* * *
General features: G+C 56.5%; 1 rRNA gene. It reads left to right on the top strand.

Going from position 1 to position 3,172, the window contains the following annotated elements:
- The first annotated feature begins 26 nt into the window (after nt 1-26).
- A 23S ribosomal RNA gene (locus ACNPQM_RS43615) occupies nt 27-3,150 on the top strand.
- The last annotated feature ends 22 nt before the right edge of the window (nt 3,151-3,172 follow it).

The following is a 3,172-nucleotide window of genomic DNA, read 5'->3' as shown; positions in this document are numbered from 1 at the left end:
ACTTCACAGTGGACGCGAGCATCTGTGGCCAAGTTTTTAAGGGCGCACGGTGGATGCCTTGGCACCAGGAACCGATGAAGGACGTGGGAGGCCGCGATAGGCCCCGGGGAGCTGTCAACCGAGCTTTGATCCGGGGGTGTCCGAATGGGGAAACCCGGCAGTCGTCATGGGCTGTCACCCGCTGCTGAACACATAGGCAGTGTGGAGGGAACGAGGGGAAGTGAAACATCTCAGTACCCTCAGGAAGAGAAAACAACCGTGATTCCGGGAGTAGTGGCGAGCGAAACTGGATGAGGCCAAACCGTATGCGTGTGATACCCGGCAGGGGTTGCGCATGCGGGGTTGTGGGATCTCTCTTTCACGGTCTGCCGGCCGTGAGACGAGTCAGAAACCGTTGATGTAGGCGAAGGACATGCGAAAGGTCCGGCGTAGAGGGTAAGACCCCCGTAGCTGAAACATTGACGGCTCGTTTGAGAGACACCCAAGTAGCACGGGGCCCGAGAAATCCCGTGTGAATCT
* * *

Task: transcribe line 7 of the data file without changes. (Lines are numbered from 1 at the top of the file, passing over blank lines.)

ACTTCACAGTGGACGCGAGCATCTGTGGCCAAGTTTTTAAGGGCGCACGGTGGATGCCTTGGCACCAGGAACCGATGAAGGACGTGGGAGGCCGCGATAGGCCCCGGGGAGCTGTCAACCGAGCTTTGATCCGGGGGTGTCCGAATGGGGAAACCCGGCAGTCGTCATGGGCTGTCACCCGCTGCTGAACACATAGGCAGTGTGGAGGGAACGAGGGGAAGTGAAACATCTCAGTACCCTCAGGAAGAGAAAACAACCGTGATTCCGGGAGTAGTGGCGAGCGAAACTGGATGAGGCCAAACCGTATGCGTGTGATACCCGGCAGGGGTTGCGCATGCGGGGTTGTGGGATCTCTCTTTCACGGTCTGCCGGCCGTGAGACGAGTCAGAAACCGTTGATGTAGGCGAAGGACATGCGAAAGGTCCGGCGTAGAGGGTAAGACCCCCGTAGCTGAAACATTGACGGCTCGTTTGAGAGACACCCAAGTAGCACGGGGCCCGAGAAATCCCGTGTGAATCT